By stiffening the Escort's structure, Ford was able to increase wheel travel for a softer ride. Our silver LX soaked up everything from mild washboard to mini-boulders without the pitch and jounce typical in this class. It also handled hairpin curves without the usual leaning and squealing, thanks to stiffer stabilizer bars, larger 185/65SR-14 tires and revised locating links that balance the car by allowing the rear wheels to steer into turns.
Stiffer front caliper mounts and larger rear drum brakes bring the new Escort to a faster, more controlled halt. Added power assist and firmer on-center feel also make steering both easier and more precise. Unlike nearly all their competitors, even base Escorts and Tracers get power steering. They also get a precise five-speed transmission and a smoother optional automatic with four speeds instead of the three on Neons and Corollas.
Ford also balanced the new Escort's higher horsepower with another 17 lb-ft of torque. The secret is a split intake manifold that includes four small separate ports that route fuel and air into the cylinders faster at lower revs. Crankshaft counterweights help balance out vibration as well.
While enthusiasts may prefer the faster-revving 16-valve engines offered in Escort's competitors, the eight-valve Ford pulls powerfully and smoothly. This, too, is a big improvement over the previous standard engine, which had to work hard to keep up with traffic, especially in automatic editions.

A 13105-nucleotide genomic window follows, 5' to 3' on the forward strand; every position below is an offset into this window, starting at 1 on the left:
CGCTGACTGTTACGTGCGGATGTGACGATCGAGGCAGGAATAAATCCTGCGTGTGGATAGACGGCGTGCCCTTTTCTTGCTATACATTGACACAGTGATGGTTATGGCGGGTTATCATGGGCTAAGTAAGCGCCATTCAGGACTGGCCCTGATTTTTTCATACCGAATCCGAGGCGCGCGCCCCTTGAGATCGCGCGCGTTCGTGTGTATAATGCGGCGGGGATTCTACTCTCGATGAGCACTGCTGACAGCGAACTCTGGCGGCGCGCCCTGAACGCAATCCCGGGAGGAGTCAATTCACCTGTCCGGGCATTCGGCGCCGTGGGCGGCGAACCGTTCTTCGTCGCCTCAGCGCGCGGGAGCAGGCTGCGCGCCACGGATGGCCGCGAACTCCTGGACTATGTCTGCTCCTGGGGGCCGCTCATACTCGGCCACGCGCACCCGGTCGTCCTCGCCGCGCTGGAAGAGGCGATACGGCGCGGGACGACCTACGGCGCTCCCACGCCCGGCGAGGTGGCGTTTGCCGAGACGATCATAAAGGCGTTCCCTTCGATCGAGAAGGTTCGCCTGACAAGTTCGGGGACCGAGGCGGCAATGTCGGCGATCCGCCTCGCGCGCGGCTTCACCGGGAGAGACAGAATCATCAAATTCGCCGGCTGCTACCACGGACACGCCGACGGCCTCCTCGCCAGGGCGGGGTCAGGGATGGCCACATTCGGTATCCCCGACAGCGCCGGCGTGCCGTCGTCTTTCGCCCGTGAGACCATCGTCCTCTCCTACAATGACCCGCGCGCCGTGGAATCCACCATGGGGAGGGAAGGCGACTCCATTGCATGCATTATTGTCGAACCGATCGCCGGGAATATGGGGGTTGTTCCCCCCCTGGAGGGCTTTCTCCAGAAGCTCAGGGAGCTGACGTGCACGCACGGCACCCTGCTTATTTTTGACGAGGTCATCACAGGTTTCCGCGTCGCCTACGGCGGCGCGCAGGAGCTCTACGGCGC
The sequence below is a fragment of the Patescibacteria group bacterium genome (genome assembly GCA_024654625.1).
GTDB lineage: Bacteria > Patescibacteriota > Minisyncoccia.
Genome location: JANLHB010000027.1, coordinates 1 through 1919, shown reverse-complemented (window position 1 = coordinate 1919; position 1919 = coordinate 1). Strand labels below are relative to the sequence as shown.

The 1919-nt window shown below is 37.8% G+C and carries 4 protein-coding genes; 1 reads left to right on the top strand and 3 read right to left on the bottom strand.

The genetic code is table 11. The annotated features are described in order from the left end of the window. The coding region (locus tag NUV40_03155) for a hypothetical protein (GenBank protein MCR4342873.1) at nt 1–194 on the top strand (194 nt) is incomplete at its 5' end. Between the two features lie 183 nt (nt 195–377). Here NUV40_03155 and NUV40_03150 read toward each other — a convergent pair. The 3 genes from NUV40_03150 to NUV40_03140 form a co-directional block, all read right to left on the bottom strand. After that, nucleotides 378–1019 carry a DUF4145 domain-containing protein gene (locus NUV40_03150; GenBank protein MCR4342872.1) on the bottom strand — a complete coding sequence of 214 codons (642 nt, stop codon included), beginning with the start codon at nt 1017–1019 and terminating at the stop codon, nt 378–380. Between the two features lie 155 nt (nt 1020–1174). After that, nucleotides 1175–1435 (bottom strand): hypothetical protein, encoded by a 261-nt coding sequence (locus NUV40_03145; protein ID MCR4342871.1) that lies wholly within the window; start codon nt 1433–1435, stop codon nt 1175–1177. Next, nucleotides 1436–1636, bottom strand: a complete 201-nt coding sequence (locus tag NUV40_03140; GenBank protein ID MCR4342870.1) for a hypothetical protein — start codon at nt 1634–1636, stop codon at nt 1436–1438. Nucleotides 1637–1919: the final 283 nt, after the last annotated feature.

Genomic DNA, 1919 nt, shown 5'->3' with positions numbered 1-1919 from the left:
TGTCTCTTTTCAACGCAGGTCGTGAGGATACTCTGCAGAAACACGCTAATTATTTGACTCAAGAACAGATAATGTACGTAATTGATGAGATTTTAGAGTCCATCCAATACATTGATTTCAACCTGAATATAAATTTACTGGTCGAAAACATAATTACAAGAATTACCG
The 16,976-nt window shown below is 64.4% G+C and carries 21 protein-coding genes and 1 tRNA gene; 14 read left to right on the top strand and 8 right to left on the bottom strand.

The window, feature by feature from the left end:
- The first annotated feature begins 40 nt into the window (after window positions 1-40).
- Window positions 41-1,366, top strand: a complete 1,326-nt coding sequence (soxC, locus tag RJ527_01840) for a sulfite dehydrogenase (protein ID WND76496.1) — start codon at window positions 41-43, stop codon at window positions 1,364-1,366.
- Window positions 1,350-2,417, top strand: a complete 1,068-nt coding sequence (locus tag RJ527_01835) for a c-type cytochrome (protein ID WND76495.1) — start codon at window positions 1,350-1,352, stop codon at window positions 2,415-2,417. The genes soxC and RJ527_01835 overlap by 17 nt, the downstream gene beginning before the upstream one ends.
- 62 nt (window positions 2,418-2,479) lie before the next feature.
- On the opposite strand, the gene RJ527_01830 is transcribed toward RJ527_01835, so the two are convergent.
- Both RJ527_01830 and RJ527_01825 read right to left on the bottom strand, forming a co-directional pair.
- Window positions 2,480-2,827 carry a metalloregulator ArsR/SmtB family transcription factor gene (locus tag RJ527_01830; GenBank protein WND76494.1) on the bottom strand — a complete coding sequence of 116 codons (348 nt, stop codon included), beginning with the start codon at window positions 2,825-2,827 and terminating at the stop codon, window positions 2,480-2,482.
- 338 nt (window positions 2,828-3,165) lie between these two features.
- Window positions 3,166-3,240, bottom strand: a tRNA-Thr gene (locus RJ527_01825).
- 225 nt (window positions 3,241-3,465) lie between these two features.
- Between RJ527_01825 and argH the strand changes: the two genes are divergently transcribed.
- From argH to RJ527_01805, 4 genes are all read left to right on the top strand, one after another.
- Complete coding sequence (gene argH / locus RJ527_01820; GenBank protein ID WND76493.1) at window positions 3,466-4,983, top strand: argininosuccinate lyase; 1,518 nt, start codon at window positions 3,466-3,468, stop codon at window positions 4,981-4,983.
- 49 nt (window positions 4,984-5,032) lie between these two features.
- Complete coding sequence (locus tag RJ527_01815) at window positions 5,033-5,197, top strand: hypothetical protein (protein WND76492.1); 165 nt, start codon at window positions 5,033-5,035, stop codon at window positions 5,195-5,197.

Fuel economy estimates hadn't been finalized at press time, but we expct them to be at least as good as the previous Escort, which was rated at 26 mpg city, 31 highway by the EPA.
Stiffer structure augmented by one-piece body-side stampings and layers of sound deadening also mean you'll hear less engine noise and less of everything else from inside.
Complaints: despite new grade logic programming for the automatic transmission, it still hunts a bit in hilly country. On some surfaces, a little tire whir also sneaks through to the cabin. But we think the Escort's responsive shifts and friendly road manners are worth it.
We also tested the Escort against the Civic, Neon and an uplevel Saturn through a grueling slalom at the Bob Bondurant School of High Performance Driving in nearby Phoenix. While the Saturn and Neon snaked through the cones a little faster, neither felt as tied-together as the Escort. What's more, even base Escorts handle as well as the uppermost model.
Ford will unveil a racier, twin-camshaft Escort/Tracer Coupe next year. Also rumored is an Escort-based subcompact sport-utility vehicle before Ford switches these cars to a European-based design around the year 2000. For now, the Escort combines contemporary good looks, competent handling, slick ergonomics and a smooth ride at a fair price. And that's one terrific balancing act.